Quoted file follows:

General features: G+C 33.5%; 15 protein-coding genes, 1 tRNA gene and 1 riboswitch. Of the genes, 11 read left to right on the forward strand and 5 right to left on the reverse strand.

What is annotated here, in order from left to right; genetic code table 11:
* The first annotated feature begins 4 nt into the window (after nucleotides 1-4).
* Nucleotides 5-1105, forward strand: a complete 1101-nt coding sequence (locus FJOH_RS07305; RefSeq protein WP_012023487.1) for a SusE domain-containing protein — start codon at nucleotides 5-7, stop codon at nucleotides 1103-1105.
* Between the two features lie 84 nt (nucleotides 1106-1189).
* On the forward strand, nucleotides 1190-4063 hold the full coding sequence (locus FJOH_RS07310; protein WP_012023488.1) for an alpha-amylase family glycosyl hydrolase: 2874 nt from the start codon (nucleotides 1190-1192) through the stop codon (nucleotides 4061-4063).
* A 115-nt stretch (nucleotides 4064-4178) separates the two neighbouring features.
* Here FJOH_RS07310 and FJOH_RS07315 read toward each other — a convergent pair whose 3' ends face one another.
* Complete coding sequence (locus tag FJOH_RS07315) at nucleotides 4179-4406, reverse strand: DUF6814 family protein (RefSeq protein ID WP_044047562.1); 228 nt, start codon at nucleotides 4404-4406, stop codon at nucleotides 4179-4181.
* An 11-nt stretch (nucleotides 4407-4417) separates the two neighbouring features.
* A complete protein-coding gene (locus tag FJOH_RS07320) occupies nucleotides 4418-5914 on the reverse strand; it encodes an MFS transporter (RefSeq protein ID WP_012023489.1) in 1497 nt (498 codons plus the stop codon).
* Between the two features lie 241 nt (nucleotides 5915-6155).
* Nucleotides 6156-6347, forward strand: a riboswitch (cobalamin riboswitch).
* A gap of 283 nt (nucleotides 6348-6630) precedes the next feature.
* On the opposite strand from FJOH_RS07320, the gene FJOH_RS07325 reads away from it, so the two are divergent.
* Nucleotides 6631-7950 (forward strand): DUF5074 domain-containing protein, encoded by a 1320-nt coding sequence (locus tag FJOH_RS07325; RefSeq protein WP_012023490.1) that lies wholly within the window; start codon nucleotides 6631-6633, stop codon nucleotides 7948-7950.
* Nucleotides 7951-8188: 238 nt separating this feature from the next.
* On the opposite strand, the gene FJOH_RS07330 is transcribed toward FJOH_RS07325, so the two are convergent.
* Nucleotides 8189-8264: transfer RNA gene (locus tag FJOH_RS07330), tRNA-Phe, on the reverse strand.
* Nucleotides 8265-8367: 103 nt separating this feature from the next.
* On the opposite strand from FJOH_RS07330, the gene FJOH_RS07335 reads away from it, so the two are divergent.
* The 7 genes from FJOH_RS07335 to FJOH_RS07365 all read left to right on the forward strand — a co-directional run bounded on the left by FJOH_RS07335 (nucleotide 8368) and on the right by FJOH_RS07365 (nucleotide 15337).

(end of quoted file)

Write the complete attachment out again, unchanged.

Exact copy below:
General features: G+C 33.5%; 15 protein-coding genes, 1 tRNA gene and 1 riboswitch. Of the genes, 11 read left to right on the forward strand and 5 right to left on the reverse strand.

What is annotated here, in order from left to right; genetic code table 11:
* The first annotated feature begins 4 nt into the window (after nucleotides 1-4).
* Nucleotides 5-1105, forward strand: a complete 1101-nt coding sequence (locus FJOH_RS07305; RefSeq protein WP_012023487.1) for a SusE domain-containing protein — start codon at nucleotides 5-7, stop codon at nucleotides 1103-1105.
* Between the two features lie 84 nt (nucleotides 1106-1189).
* On the forward strand, nucleotides 1190-4063 hold the full coding sequence (locus FJOH_RS07310; protein WP_012023488.1) for an alpha-amylase family glycosyl hydrolase: 2874 nt from the start codon (nucleotides 1190-1192) through the stop codon (nucleotides 4061-4063).
* A 115-nt stretch (nucleotides 4064-4178) separates the two neighbouring features.
* Here FJOH_RS07310 and FJOH_RS07315 read toward each other — a convergent pair whose 3' ends face one another.
* Complete coding sequence (locus tag FJOH_RS07315) at nucleotides 4179-4406, reverse strand: DUF6814 family protein (RefSeq protein ID WP_044047562.1); 228 nt, start codon at nucleotides 4404-4406, stop codon at nucleotides 4179-4181.
* An 11-nt stretch (nucleotides 4407-4417) separates the two neighbouring features.
* A complete protein-coding gene (locus tag FJOH_RS07320) occupies nucleotides 4418-5914 on the reverse strand; it encodes an MFS transporter (RefSeq protein ID WP_012023489.1) in 1497 nt (498 codons plus the stop codon).
* Between the two features lie 241 nt (nucleotides 5915-6155).
* Nucleotides 6156-6347, forward strand: a riboswitch (cobalamin riboswitch).
* A gap of 283 nt (nucleotides 6348-6630) precedes the next feature.
* On the opposite strand from FJOH_RS07320, the gene FJOH_RS07325 reads away from it, so the two are divergent.
* Nucleotides 6631-7950 (forward strand): DUF5074 domain-containing protein, encoded by a 1320-nt coding sequence (locus tag FJOH_RS07325; RefSeq protein WP_012023490.1) that lies wholly within the window; start codon nucleotides 6631-6633, stop codon nucleotides 7948-7950.
* Nucleotides 7951-8188: 238 nt separating this feature from the next.
* On the opposite strand, the gene FJOH_RS07330 is transcribed toward FJOH_RS07325, so the two are convergent.
* Nucleotides 8189-8264: transfer RNA gene (locus tag FJOH_RS07330), tRNA-Phe, on the reverse strand.
* Nucleotides 8265-8367: 103 nt separating this feature from the next.
* On the opposite strand from FJOH_RS07330, the gene FJOH_RS07335 reads away from it, so the two are divergent.
* The 7 genes from FJOH_RS07335 to FJOH_RS07365 all read left to right on the forward strand — a co-directional run bounded on the left by FJOH_RS07335 (nucleotide 8368) and on the right by FJOH_RS07365 (nucleotide 15337).